Enhancing Open Government



Posted by David Wrate on behalf of the DataBC team

In July of 2011, the Province of B.C. launched its open data and information initiatives. Since then, great strides have been made to provide the public with ready access to government’s data and information.

British Columbia is one of the busiest jurisdictions in Canada for FOI requests with an annual number of FOI requests comparable to that of Alberta, Saskatchewan and Manitoba combined. In the past five years government has responded to more than 45,000 FOI requests and there are currently over 3,600 datasets in the BC Data Catalogue.

What’s Changing?

Government is taking steps to improve access to information by issuing directives to proactively disclose several new categories of records routinely requested through Freedom of Information (FOI).

Effective April 29, government will start proactively releasing information on directly awarded contracts, Ministers’, Deputy Ministers’ and Associate Deputy Ministers’ calendars and regular summaries of gaming grants. This adds to the growing list of information and documents already released on a routine basis such as purchase and travel cards, as well as executive compensation.

This marks the first phase of the B.C. government’s work to meet or exceed all recommendations made by Information and Privacy Commissioner Elizabeth Denham and former Information and Privacy Commissioner David Loukidelis in his follow-up report.

The intent of this work is to help make routinely requested information readily available without the need for an FOI request and improve the service experience for FOI applicants.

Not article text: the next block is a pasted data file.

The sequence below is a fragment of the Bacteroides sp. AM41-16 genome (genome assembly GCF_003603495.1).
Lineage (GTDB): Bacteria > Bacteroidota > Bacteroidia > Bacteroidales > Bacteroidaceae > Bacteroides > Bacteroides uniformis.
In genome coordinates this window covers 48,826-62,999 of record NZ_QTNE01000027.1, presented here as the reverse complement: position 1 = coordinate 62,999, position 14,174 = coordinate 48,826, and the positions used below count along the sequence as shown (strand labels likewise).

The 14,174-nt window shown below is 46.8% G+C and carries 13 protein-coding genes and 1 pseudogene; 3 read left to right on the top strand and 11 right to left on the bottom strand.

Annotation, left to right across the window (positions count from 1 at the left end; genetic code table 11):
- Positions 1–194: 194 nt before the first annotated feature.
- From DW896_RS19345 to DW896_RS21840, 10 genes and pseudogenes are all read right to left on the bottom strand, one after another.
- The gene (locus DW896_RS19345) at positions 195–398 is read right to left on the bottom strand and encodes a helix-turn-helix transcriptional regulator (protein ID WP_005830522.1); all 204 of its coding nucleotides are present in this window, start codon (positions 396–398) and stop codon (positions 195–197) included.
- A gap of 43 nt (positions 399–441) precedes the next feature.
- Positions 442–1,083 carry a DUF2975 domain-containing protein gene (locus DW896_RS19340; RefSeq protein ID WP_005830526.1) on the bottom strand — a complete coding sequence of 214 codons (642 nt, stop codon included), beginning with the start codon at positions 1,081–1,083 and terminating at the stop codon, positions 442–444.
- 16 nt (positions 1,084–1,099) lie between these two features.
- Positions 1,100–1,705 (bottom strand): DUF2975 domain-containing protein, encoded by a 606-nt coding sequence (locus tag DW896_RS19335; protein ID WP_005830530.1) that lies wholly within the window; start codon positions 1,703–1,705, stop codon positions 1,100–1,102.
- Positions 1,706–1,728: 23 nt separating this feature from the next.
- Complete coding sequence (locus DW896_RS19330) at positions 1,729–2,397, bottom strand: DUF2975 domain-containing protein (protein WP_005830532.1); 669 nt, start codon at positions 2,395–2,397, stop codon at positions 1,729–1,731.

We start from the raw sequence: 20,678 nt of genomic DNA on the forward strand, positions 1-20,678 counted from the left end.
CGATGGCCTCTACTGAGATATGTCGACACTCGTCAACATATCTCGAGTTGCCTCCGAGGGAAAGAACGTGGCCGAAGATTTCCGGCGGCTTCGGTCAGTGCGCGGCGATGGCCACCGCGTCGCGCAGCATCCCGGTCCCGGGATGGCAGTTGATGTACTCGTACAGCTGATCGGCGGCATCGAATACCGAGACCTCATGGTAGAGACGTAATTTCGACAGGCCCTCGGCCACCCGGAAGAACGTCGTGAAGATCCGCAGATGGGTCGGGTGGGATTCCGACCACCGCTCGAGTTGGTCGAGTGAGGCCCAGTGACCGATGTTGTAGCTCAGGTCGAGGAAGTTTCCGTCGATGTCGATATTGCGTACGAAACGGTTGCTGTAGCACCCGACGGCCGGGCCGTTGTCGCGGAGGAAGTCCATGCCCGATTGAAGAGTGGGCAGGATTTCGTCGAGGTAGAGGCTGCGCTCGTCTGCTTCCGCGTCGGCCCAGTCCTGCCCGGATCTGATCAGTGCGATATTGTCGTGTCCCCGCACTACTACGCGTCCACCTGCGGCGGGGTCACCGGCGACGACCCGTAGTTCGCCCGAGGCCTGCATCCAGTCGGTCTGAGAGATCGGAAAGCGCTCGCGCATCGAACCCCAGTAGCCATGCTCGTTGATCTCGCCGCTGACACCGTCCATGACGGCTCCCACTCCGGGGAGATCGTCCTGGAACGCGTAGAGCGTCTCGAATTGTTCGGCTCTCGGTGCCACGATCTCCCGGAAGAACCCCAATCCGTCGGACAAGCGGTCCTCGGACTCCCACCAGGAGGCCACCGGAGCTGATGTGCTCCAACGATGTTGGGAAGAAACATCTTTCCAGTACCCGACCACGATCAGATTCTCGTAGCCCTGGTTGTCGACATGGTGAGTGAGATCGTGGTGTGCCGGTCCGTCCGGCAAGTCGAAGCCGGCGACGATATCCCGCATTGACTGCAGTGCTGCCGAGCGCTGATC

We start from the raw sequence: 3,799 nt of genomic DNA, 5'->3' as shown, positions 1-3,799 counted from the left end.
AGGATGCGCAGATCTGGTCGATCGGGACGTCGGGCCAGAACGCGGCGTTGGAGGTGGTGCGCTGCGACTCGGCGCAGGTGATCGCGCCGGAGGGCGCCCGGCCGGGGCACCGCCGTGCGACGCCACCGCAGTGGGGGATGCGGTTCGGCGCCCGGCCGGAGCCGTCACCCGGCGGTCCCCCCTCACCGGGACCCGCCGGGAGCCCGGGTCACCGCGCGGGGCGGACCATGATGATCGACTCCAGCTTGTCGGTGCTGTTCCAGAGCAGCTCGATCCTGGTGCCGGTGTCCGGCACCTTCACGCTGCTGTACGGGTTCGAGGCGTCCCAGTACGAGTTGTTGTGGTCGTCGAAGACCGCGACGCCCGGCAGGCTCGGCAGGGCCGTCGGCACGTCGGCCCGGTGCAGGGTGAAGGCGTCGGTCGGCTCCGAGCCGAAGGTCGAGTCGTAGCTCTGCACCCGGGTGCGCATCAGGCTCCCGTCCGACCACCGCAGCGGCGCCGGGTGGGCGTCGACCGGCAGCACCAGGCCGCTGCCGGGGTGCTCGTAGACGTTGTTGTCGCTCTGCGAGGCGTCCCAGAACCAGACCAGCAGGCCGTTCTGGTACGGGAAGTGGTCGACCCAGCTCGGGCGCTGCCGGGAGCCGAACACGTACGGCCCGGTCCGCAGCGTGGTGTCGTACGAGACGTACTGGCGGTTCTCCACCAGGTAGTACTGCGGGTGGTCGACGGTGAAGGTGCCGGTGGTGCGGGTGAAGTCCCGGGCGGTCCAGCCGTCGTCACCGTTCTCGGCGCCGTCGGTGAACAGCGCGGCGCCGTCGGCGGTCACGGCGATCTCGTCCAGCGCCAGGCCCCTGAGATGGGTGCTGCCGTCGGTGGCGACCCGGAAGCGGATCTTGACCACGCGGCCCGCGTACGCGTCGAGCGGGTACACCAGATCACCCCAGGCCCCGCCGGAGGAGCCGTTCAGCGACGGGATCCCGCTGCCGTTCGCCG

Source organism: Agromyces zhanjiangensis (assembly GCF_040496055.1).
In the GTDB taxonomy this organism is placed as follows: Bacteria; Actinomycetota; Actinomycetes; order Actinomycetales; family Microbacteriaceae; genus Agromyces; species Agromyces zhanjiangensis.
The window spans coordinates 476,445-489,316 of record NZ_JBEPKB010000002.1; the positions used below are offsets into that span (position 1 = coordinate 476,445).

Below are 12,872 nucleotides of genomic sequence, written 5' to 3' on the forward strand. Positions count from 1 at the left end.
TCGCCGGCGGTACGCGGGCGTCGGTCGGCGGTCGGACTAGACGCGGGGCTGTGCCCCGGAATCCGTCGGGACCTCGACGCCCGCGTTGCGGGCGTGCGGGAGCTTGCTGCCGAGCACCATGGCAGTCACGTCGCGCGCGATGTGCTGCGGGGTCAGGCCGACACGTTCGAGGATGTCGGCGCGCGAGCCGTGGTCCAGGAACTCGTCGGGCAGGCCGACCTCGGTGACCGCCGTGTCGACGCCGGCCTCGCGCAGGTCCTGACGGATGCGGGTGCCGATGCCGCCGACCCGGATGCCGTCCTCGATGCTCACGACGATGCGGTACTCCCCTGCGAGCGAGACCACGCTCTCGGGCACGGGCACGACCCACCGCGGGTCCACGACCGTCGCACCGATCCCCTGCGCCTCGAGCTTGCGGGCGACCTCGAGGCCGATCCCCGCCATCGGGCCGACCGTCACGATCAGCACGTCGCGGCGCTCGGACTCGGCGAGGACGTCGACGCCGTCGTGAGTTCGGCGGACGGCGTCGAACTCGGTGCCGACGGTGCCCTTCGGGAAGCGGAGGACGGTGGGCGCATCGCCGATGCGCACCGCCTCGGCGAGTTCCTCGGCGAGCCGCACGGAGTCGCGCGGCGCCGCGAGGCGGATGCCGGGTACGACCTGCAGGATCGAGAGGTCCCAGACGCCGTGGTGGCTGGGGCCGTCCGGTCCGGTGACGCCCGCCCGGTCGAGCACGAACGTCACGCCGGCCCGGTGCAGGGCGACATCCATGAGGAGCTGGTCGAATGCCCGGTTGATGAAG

Government is also implementing a new FOI search process, in which public servants in each ministry have been designated to help respond to requests directed to Ministers’ offices. Ministers, political staff and select employees in Deputy Ministers’ offices have received updated training on records management, privacy and FOI. Additionally, a new policy of presumptive sign-off will help speed up responses to FOI requests.

At the same time the Open Information website has changed to be mobile-friendly and its search functions improved with the ability to filter and sort results. People will be able to more easily find the documents they want, see other related documents and have the ability to sort the documents by tags such as date, ministry or names.

The Goal

The intent of this work is to help make routinely requested information readily available without the need for an FOI request and to make information easier to find.

By issuing these directives and improving the Open Information website, government intends to hold to its open government commitment and ensure information important to the public is made available in a timely manner and is easy to find.